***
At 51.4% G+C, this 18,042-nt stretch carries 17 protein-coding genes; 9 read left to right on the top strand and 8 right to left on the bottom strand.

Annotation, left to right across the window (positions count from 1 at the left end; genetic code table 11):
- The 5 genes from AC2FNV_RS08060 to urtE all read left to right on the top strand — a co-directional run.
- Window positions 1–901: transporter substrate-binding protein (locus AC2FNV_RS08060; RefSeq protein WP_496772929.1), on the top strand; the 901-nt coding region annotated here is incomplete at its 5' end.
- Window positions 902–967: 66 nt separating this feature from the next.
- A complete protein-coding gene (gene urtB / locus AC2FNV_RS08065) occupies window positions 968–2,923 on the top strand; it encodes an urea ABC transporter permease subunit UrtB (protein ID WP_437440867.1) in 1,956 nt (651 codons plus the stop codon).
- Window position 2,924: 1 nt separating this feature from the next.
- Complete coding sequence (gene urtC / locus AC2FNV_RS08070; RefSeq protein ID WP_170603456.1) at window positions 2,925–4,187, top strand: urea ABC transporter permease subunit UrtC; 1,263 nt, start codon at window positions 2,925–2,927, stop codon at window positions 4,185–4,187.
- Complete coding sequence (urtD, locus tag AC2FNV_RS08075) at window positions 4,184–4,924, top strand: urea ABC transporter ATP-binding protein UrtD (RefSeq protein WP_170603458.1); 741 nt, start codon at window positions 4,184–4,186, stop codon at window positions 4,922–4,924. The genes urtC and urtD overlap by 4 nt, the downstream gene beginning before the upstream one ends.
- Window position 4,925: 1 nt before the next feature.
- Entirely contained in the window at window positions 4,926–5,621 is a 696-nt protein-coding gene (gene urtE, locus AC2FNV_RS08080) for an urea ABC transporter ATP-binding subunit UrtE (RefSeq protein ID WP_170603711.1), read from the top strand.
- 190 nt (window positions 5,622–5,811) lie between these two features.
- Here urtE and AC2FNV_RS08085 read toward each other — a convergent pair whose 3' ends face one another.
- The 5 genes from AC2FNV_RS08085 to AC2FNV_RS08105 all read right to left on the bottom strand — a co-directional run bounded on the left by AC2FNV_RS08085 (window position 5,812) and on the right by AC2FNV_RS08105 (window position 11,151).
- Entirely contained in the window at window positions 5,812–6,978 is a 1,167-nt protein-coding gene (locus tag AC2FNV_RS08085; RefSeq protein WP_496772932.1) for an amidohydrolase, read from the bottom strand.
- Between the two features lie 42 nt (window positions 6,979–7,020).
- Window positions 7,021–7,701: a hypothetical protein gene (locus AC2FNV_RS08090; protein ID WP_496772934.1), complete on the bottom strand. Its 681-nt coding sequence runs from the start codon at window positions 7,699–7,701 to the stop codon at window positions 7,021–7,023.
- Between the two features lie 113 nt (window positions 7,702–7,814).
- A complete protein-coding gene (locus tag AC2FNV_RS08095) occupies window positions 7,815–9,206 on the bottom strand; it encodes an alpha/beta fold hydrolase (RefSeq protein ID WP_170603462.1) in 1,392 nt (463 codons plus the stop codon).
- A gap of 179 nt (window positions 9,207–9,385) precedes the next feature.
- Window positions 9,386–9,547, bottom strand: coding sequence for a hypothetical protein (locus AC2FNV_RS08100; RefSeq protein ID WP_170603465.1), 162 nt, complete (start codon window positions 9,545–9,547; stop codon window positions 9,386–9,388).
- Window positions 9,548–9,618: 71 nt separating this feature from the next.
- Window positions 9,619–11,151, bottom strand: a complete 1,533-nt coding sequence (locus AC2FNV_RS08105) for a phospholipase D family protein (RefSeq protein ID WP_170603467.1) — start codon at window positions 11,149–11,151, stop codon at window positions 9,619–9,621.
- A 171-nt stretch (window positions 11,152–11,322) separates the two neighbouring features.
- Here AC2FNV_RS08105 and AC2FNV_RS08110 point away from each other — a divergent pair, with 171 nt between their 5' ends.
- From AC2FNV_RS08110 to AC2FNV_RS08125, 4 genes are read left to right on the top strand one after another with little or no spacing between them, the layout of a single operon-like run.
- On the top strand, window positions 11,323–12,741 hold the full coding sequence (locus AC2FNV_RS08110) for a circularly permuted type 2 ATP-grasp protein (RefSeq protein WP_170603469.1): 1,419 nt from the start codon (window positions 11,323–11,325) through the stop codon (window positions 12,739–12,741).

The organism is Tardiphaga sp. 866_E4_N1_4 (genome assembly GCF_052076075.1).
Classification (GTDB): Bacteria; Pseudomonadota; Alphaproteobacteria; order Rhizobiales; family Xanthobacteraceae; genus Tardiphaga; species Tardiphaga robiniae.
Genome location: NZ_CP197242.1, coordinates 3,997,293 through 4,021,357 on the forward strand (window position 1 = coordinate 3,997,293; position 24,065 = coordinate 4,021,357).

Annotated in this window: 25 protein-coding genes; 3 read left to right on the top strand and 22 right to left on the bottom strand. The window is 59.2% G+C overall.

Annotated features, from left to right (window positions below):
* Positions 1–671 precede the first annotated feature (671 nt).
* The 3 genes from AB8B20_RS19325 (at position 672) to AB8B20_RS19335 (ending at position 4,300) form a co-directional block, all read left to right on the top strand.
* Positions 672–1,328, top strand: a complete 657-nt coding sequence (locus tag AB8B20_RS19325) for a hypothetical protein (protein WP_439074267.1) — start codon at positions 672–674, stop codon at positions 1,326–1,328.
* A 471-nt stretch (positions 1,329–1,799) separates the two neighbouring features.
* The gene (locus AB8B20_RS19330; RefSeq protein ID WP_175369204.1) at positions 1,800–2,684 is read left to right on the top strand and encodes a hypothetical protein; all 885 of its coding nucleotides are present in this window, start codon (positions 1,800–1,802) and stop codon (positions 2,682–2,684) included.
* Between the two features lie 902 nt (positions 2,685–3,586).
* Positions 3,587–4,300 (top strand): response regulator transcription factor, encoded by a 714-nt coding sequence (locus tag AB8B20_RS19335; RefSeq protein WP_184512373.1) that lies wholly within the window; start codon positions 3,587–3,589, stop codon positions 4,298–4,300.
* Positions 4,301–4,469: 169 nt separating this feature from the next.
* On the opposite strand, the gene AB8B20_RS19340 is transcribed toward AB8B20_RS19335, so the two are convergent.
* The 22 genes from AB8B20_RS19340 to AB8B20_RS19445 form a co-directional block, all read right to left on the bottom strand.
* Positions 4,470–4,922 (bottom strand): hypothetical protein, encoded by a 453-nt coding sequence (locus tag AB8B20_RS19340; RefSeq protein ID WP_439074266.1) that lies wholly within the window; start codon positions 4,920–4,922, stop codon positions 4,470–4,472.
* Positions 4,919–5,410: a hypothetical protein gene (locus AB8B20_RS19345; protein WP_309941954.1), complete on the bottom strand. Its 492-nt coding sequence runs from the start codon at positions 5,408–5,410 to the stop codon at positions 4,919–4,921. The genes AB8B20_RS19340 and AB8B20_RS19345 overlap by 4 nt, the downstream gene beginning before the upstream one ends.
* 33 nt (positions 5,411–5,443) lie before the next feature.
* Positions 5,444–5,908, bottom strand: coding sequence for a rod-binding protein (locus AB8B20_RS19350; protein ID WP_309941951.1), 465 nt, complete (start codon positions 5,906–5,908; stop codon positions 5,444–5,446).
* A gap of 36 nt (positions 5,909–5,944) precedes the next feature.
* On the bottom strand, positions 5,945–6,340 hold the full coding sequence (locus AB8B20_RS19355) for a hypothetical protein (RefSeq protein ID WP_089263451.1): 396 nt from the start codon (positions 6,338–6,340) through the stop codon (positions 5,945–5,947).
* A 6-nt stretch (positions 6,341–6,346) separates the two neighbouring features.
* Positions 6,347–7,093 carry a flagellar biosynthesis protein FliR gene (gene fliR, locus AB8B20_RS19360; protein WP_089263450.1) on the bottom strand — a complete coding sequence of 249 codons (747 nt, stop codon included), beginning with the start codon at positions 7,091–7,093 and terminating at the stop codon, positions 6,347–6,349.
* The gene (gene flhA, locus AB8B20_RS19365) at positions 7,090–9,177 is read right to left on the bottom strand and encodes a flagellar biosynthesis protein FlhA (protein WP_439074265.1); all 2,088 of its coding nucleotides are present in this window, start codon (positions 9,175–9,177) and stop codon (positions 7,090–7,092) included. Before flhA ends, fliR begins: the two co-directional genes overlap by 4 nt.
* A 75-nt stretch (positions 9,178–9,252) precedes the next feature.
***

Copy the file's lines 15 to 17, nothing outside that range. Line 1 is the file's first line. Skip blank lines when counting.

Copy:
- Entirely contained in the window at window positions 5,812–6,978 is a 1,167-nt protein-coding gene (locus tag AC2FNV_RS08085; RefSeq protein WP_496772932.1) for an amidohydrolase, read from the bottom strand.
- Between the two features lie 42 nt (window positions 6,979–7,020).
- Window positions 7,021–7,701: a hypothetical protein gene (locus AC2FNV_RS08090; protein ID WP_496772934.1), complete on the bottom strand. Its 681-nt coding sequence runs from the start codon at window positions 7,699–7,701 to the stop codon at window positions 7,021–7,023.